posted on October 21, 2009 19:00
A review of the album 'Post Electric Blues' by Idlewild
Review Snapshot: One could be forgiven for thinking that this latest offering portrays Idlewild growing old gracefully, but realistically this is the sound of a band who are trying to reinvent themselves. It doesn’t come close to the indie rock genius of the “The Remote Part” and the happy-go-lucky “Make Another World”, or the intrigue of the confused “Warnings/Promises”, but rather depends on several different influences to produce a fresh sound. Does it work? Yes, but only just.
The Cluas Verdict? 6 out of 10
Full Review: As the album opens with “Younger Than America”, you instantly notice this is truly & recognisably Idlewild, a vicariously riffed tune, and one that will once again accuse them of being, albeit in a good way, influenced by REM circa the Document era. Add to that, an effective backing vocal by our own Heidi Talbot (who aided and abetted Roddy Woomble’s 2006 solo country-ish effort “Secret Of My Silence” to magnificent effect, more on that later). More ...
More of the same on “City Hall”, classic Idlewild. Baring in mind this is their 6th album, it still works in so far as the song exudes their undying zest for what they do. “Dreams of Nothing” echoes sentiments of “Century After Century” from the “The Remote Part”, picking on what made them underground greats while avoiding overdependence on it.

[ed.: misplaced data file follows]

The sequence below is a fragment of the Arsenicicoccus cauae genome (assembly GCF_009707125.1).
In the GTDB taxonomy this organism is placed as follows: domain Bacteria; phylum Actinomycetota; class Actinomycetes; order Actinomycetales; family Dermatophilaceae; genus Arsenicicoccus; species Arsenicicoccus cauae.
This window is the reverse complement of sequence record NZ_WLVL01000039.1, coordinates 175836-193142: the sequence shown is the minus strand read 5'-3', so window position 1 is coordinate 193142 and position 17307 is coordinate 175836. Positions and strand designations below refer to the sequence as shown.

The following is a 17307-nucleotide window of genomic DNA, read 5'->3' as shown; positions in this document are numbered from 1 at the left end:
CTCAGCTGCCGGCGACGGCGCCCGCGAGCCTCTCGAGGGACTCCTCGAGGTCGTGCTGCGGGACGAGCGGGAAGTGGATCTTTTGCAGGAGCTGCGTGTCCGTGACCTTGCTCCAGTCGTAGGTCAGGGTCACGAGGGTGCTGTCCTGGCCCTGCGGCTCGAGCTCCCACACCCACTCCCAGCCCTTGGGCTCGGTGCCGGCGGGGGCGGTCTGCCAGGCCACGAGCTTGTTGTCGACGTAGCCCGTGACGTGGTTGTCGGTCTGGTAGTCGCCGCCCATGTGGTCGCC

Nevertheless, the album is not without its pitfalls, “Readers & Writers” is chart-popped up to an ultimately ineffective extent with oversold bombast on its chorus; it’s only the album’s second track and in early listens, you worry that Idlewild may be trying to become commercial - which just isn’t them. The same could be said of the late-on “All Over the Town”. It would sound great live but forces little effect elsewhere. Another poppy effect on “Circles in Stars” features a distorted doubled up vocal that asks "why, why, why?" Woomble’s vocals have always been charismatic enough without having to resort to this sort of thing.
Perhaps the most disconcerting aspect of this album is the alt-country influences evident from Woomble’s solo effort that are breaking & entering their way through here – it doesn’t work on “(The Night Will) Bring You Back to Life”; it’s lyrically weak and the music doesn't sounds like anything like the Idlewild we’ve come to know and love. It improves on the album’s outro though as “Take Me Back in Time” features jangly guitar and a hum-drum backing vocal that possibly betrays the album as a whole but nonetheless remains a pleasing ending.
While the album’s blessing is that “Take Me Back To The Islands” is undoubtedly one of the best tracks on offer, the fact that it sounds like it was hand-picked from “Secret Of My Silence” is also a distant curse - you can’t help but wonder if these contrasting influences are pulling the sound of this band and its lead singer in opposite directions.
All in all, there’s enough here to satisfy dedicated fans and a lot of experimentation and credit to them for that; after all, bands who don’t reinvent themselves inevitably fade into the background or fade away altogether (just ask any Strokes or Garbage fan).
Definitely Idlewild’s weakest offering since the Remote Part, but a satisfying listen at the end of the day.